MIAMI -- Come on, blue!
As Marlins left-hander Trevor Rogers struggled to find the strike zone during his season debut on April 5 against the Cardinals, the rookie heard a familiar voice questioning the home-plate umpire at loanDepot park: his mother Colleen.
"I can pick her voice out of a million people," Rogers told MLB.com. "Just throughout the game: 'Rocking fire! Let's go, T-Raw!' Stuff like that. I heard every bit of it."
Rogers' parents, Colleen and Mike, sat about 20 rows up in a section between Miami's dugout and home plate, with a perfect view of their son on the pitcher's mound. Though the 23-year-old could hear his parents, he couldn't find them in the stands until he was back in the dugout and spotted them on the jumbotron.
From Little League all the way through the Minors, Colleen has been a vocal supporter. When her son walked four in a three-run first, she felt Trevor was getting squeezed by the home-plate umpire and made it known.
Take a deep breath.
Hit your spot.
"I told him, 'I'll try to refrain from yelling so loud, but I can't promise,'" Colleen recalled saying before the start. "Just the emotions, his adrenaline. He was just running on high speed. After he came back that second through the fourth innings, he shut them down. That's when I just started probably voicing a little louder than I normally would."
You can't blame Colleen for showing enthusiasm. She wasn't afforded the same opportunity in 2020. Like the other 17 Marlins who made their Major League debuts last season, Trevor's family and friends couldn't be in attendance due to the COVID-19 pandemic. Instead, they watched on TV from their home in New Mexico as the Marlins beat the Mets, 3-0, on Aug. 25, 2020, in the second game of a seven-inning doubleheader.
After being selected 13th overall in the 2017 MLB Draft, Trevor formed a five-year plan to reach The Show. But when he achieved his lifelong dream ahead of schedule, no one could be there for it.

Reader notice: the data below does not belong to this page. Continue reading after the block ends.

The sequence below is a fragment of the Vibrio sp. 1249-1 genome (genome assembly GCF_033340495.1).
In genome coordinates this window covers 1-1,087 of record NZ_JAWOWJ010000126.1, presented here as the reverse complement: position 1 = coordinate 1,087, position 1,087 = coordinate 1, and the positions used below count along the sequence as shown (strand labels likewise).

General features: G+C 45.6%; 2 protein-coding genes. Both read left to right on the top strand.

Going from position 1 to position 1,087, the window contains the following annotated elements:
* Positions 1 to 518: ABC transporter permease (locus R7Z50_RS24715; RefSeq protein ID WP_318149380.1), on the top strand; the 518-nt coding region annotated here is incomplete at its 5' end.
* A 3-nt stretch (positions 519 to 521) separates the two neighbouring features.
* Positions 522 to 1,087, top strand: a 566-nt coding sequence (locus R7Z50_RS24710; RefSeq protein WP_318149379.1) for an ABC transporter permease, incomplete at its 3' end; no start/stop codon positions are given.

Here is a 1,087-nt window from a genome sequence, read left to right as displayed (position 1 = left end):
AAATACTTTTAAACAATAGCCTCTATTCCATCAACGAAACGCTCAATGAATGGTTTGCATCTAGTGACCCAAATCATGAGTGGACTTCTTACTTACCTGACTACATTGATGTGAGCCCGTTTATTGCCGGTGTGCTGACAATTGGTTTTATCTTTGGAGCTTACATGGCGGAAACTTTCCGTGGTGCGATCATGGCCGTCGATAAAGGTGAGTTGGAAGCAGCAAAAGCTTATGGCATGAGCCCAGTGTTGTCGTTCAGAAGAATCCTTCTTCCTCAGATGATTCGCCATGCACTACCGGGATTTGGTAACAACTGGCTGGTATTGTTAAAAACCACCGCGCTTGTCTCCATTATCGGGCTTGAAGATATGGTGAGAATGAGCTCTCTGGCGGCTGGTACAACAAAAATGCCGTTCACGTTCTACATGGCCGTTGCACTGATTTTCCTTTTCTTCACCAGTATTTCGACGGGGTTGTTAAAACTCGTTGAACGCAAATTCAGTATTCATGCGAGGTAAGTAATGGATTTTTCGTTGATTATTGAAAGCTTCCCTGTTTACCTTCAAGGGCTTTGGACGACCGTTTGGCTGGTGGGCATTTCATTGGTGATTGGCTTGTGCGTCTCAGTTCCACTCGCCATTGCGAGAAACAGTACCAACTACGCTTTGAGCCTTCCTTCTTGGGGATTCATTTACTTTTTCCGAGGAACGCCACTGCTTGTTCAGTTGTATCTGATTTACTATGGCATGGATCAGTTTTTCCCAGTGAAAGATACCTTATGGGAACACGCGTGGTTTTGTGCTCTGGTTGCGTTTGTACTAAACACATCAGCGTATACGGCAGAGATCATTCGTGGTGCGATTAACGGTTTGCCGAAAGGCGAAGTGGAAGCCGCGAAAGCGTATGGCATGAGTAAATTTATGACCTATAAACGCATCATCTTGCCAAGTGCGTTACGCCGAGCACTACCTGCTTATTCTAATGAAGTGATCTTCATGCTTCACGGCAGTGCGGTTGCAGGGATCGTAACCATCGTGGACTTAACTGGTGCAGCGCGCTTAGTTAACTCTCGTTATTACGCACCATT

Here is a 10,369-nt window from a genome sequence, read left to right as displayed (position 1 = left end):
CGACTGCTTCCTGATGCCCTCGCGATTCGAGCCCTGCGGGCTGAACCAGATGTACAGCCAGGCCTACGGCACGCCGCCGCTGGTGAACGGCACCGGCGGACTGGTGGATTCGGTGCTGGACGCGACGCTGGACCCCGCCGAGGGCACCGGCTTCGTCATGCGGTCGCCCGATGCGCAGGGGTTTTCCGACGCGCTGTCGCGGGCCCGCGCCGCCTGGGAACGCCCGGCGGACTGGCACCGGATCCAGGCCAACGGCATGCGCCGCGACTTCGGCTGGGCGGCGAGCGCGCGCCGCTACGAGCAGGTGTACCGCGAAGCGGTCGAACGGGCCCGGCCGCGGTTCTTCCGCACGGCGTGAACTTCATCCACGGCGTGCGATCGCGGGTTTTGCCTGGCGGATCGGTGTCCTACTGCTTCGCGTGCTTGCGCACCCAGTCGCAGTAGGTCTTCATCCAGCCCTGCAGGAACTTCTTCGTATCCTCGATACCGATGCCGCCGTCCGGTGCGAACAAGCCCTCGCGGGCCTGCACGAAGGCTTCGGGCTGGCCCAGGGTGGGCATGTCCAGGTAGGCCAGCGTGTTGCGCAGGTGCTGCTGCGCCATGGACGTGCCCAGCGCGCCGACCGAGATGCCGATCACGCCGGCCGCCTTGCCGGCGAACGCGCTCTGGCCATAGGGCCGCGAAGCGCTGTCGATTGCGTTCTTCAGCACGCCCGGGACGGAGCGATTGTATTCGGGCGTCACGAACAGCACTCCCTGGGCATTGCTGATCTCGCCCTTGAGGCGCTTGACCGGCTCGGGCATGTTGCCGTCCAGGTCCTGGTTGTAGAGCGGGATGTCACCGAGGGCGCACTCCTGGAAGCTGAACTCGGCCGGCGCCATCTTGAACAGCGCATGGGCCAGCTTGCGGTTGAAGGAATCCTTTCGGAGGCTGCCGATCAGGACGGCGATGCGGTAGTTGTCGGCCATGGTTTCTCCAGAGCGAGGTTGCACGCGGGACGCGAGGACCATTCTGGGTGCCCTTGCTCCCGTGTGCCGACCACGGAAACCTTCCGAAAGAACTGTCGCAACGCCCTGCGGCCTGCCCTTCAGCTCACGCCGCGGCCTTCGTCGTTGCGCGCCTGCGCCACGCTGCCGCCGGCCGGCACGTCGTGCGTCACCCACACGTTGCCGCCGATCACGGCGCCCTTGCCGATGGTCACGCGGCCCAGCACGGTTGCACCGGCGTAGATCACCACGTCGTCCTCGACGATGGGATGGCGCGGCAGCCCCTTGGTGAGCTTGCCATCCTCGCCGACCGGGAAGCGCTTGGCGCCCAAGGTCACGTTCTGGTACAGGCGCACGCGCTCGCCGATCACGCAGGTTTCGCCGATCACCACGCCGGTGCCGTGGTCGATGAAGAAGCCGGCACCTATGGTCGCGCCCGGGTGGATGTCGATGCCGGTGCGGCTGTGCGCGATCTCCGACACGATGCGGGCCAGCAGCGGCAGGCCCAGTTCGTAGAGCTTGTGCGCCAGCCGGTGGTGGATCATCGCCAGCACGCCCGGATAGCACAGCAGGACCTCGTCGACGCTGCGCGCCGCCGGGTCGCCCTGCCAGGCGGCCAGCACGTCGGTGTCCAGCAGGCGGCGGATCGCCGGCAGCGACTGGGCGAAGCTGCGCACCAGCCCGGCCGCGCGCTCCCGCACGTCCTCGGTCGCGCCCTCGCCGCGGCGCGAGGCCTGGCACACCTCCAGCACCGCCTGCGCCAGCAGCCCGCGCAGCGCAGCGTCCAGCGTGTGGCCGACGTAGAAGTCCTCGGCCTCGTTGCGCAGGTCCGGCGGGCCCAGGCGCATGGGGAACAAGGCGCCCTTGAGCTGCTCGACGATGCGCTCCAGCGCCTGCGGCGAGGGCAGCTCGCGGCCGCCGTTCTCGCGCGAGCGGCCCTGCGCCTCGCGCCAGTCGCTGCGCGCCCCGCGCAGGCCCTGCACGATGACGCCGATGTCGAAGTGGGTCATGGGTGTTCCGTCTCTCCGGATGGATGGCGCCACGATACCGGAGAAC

So Trevor tried to find ways to bring his family along for the ride and make the most of the situation. When he arrived in New York, he FaceTimed from the team hotel and everyone marveled at how nice the accommodations were. Once the Marlins' season ended in the National League Division Series, he brought back the lineup card from his debut. It resides in his parents' house.
"It definitely sucked," Rogers said. "It was definitely a negative thing out of a good thing I guess you could say, probably the only negative thing. I definitely wanted all my family and my friends to be out there to watch, but that just didn't happen. I was definitely bummed out. But I just kept reminding my mom, 'There's going to be multiple opportunities for you guys to come out and watch.' Thankfully they came out for my first start this year."
Even though they didn't know for sure when Rogers would make his 2021 debut, Colleen and Mike weren't going to miss it. On Friday, April 2, they drove 2 1/2 hours from Carlsbad, N.M., to El Paso, Texas, where they boarded a flight to Houston. They then changed planes to Miami, where they hadn't been since Trevor signed his professional baseball contract.
Trevor's parents, who hadn't seen him since he left for Spring Training in February, stayed through that Tuesday, catching games on Friday, Saturday and Monday -- when their son pitched. His host family from his Minor League stint in Jupiter, Fla., and a few friends also showed up for his start. Abiding by COVID-19 protocols, Colleen, Mike and Trevor went for a couple of outdoor lunches and had the chance to spend Easter Sunday together.
His parents plan on making the eight-hour drive from Carlsbad to Phoenix when the Marlins face the D-backs next month. They, along with Trevor's four older sisters, hope to schedule another trip to Miami in July.
Until then, the Rogers family will watch Marlins games on MLB.TV, like they did on April 10 when Trevor followed up his 2021 season debut with six scoreless innings and 10 strikeouts against the Mets. He was victorious in a duel with Jacob deGrom, marking the second time he has beaten one of the game's elite pitchers (the other came on Aug. 31, 2020, in his first win). Through three starts, Trevor ranks fourth among qualified NL starting pitchers with 13.8 strikeouts per nine innings.
"We're from Carlsbad, New Mexico," Mike said. "We're a small town. Nobody'd ever heard of Trevor until he got to the Area Code Games. Every time he steps on the mound, he shows them: 'Hey, I deserve to be here.' And when he pitched against one of the best pitchers in the league, a two-time Cy Young winner, he beat him. I'm very proud of him, because he doesn't get rattled."